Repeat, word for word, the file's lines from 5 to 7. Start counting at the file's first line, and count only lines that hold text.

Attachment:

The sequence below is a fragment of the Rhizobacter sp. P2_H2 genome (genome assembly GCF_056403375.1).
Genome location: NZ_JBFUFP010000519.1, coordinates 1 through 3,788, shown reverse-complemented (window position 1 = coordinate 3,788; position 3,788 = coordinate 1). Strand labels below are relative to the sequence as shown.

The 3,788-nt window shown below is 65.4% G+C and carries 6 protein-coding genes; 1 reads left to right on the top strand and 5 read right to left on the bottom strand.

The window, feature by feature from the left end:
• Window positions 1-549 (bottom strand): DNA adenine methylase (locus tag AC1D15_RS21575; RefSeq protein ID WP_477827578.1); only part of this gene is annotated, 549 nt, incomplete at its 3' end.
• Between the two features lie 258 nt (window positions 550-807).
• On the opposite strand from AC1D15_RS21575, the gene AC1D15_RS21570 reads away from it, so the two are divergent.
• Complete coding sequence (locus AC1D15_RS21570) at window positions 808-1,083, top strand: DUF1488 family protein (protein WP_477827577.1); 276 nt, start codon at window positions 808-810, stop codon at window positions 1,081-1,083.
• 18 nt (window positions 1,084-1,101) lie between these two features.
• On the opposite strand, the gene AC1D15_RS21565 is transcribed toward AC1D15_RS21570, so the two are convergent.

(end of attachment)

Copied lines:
• Window positions 1-549 (bottom strand): DNA adenine methylase (locus tag AC1D15_RS21575; RefSeq protein ID WP_477827578.1); only part of this gene is annotated, 549 nt, incomplete at its 3' end.
• Between the two features lie 258 nt (window positions 550-807).
• On the opposite strand from AC1D15_RS21575, the gene AC1D15_RS21570 reads away from it, so the two are divergent.